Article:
The novel phosphodiesterase 10A inhibitor THPP-1 has antipsychotic-like effects in rat and improves cognition in rat and rhesus monkey

Sean M Smith, Jason M Uslaner, Christopher D Cox, Sarah L Huszar, Christopher E Cannon, Joshua D Vardigan, Donnie Eddins, Dawn M Toolan, Monika Kandebo, Lihang Yao, Izzat T Raheem, John D Schreier, Michael J Breslin, Paul J Coleman, John J Renger
Neuropharmacology 2013, 64: 215-23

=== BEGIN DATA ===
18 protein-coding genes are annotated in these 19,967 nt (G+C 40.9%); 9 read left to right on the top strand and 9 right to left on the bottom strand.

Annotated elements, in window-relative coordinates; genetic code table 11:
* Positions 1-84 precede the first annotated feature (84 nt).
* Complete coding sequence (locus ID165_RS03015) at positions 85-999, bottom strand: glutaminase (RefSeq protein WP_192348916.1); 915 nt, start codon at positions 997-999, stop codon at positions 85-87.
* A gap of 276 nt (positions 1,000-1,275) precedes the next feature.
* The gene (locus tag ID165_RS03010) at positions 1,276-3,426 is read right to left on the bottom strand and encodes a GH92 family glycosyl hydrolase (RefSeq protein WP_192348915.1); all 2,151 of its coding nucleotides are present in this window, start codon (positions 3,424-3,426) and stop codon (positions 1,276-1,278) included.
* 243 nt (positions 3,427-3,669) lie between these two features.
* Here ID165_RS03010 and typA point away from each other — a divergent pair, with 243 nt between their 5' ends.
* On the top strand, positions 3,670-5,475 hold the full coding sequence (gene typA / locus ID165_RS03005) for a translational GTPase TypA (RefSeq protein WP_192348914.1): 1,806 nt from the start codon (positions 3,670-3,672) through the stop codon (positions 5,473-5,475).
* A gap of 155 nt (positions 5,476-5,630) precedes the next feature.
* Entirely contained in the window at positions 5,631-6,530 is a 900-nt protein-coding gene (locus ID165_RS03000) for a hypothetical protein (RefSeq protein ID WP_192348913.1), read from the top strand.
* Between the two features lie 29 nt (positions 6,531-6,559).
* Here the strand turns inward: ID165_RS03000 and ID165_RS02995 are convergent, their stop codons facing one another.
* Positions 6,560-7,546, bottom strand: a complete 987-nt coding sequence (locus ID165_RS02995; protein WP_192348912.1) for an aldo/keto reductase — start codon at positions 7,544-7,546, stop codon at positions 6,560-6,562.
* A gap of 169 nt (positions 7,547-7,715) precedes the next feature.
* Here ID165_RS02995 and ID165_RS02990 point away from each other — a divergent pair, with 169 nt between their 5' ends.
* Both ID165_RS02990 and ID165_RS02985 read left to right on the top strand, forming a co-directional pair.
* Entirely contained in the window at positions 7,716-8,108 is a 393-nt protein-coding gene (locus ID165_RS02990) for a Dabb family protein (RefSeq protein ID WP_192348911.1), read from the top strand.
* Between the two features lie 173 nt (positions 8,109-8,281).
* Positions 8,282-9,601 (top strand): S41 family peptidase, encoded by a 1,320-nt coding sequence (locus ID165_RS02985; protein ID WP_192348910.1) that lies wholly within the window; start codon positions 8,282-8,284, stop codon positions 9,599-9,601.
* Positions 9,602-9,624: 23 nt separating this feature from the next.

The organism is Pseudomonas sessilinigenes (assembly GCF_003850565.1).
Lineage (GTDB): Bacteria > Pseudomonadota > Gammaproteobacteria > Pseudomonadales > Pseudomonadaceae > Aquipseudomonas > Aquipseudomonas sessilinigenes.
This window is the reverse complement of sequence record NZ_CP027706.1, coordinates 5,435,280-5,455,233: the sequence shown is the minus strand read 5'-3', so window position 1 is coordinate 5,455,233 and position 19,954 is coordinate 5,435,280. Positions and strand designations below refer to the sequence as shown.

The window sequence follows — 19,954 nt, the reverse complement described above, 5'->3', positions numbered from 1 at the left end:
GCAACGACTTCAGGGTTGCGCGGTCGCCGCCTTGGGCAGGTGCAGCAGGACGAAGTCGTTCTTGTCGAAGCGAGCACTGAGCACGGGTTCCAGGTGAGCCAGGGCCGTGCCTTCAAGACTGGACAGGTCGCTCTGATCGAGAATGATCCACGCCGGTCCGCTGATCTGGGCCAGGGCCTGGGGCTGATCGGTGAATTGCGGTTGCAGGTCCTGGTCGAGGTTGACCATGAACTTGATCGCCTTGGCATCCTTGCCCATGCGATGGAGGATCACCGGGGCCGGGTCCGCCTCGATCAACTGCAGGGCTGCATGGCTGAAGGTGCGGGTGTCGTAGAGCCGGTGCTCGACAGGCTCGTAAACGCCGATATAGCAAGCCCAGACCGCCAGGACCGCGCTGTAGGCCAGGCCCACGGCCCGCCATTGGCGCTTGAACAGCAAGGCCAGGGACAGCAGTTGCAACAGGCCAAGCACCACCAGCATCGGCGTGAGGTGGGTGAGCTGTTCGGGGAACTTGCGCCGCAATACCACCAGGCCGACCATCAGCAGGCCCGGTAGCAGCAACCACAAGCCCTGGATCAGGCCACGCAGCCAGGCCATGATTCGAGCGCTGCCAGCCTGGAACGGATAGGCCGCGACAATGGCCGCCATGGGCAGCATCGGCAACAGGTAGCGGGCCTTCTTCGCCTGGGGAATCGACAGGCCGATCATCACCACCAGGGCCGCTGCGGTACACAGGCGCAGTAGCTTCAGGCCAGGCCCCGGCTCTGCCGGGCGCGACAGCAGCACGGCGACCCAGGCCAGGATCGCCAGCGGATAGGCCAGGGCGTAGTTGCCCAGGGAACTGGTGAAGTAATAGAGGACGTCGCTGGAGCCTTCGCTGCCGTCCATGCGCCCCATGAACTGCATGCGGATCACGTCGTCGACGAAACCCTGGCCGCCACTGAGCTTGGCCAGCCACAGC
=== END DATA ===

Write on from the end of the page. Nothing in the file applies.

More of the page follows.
Phosphodiesterase 10A (PDE10A) is a novel target for the treatment of schizophrenia that may address multiple symptomatic domains associated with this disorder. PDE10A is highly expressed in the brain and functions to metabolically inactivate the important second messengers cAMP and cGMP. Here we describe effects of a potent and orally bioavailable PDE10A inhibitor [2-(6-chloropyridin-3-yl)-4-(2-methoxyethoxy)-7,8-dihydropyrido[4,3-d]pyrimidin-6(5H)-yl](imidazo[1,5-a]pyridin-1-yl)methanone] (THPP-1) on striatal signaling pathways, in behavioral tests that predict antipsychotic potential, and assays that measure episodic-like memory in rat and executive function in rhesus monkey. THPP-1 exhibits nanomolar potency on the PDE10A enzyme, demonstrates excellent pharmacokinetic properties in multiple preclinical animal species, and is selective for PDE10A over other PDE families of enzymes. THPP-1 significantly increased phosphorylation of proteins in the striatum involved in synaptic plasticity, including the a-amino-3-hydroxy-5-methylisoxazole-4-proprionic acid receptor (AMPA) GluR1 subunit, extracellular receptor kinase (ERK), and cAMP-response element binding protein (CREB). THPP-1 produced dose-dependent effects in preclinical assays predictive of antipsychotic activity including attenuation of MK-801-induced psychomotor activation and condition avoidance responding in rats. At similar plasma exposures, THPP-1 significantly increased object recognition memory in rat and attenuated a ketamine-induced deficit in the object retrieval detour task in rhesus monkey. These findings suggest that PDE10A inhibitors have the potential to impact multiple symptomatic domains of schizophrenia including positive symptoms and cognitive impairment. This article is part of a Special Issue entitled 'Cognitive Enhancers'.

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